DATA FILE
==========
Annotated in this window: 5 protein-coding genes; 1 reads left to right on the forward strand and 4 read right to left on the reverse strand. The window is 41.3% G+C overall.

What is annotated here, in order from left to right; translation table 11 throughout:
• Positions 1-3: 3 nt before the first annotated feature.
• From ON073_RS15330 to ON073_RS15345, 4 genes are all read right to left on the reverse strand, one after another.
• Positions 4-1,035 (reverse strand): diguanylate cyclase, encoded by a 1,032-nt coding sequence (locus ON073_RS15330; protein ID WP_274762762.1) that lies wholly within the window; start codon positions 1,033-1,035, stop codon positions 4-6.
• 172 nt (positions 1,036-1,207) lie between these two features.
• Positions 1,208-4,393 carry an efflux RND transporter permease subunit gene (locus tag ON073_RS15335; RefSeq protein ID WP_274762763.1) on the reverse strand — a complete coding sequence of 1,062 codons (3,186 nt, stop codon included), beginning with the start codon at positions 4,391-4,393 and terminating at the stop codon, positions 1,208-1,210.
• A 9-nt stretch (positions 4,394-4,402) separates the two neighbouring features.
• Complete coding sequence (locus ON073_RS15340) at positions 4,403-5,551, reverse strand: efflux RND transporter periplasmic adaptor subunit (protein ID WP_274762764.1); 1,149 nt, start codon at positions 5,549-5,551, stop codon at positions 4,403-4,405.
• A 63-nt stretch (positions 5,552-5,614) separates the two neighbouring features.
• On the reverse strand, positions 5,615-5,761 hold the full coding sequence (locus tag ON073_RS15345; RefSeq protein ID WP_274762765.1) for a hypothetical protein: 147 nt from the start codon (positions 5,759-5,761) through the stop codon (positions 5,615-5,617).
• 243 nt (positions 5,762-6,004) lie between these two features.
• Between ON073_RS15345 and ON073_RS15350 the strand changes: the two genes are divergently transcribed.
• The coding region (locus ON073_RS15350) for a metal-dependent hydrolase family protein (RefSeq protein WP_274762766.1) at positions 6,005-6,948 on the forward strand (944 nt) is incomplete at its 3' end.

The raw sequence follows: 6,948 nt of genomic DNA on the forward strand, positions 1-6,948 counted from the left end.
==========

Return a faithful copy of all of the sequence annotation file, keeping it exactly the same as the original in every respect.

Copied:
Annotated in this window: 5 protein-coding genes; 1 reads left to right on the forward strand and 4 read right to left on the reverse strand. The window is 41.3% G+C overall.

What is annotated here, in order from left to right; translation table 11 throughout:
• Positions 1-3: 3 nt before the first annotated feature.
• From ON073_RS15330 to ON073_RS15345, 4 genes are all read right to left on the reverse strand, one after another.
• Positions 4-1,035 (reverse strand): diguanylate cyclase, encoded by a 1,032-nt coding sequence (locus ON073_RS15330; protein ID WP_274762762.1) that lies wholly within the window; start codon positions 1,033-1,035, stop codon positions 4-6.
• 172 nt (positions 1,036-1,207) lie between these two features.
• Positions 1,208-4,393 carry an efflux RND transporter permease subunit gene (locus tag ON073_RS15335; RefSeq protein ID WP_274762763.1) on the reverse strand — a complete coding sequence of 1,062 codons (3,186 nt, stop codon included), beginning with the start codon at positions 4,391-4,393 and terminating at the stop codon, positions 1,208-1,210.
• A 9-nt stretch (positions 4,394-4,402) separates the two neighbouring features.
• Complete coding sequence (locus ON073_RS15340) at positions 4,403-5,551, reverse strand: efflux RND transporter periplasmic adaptor subunit (protein ID WP_274762764.1); 1,149 nt, start codon at positions 5,549-5,551, stop codon at positions 4,403-4,405.
• A 63-nt stretch (positions 5,552-5,614) separates the two neighbouring features.
• On the reverse strand, positions 5,615-5,761 hold the full coding sequence (locus tag ON073_RS15345; RefSeq protein ID WP_274762765.1) for a hypothetical protein: 147 nt from the start codon (positions 5,759-5,761) through the stop codon (positions 5,615-5,617).
• 243 nt (positions 5,762-6,004) lie between these two features.
• Between ON073_RS15345 and ON073_RS15350 the strand changes: the two genes are divergently transcribed.
• The coding region (locus ON073_RS15350) for a metal-dependent hydrolase family protein (RefSeq protein WP_274762766.1) at positions 6,005-6,948 on the forward strand (944 nt) is incomplete at its 3' end.

The raw sequence follows: 6,948 nt of genomic DNA on the forward strand, positions 1-6,948 counted from the left end.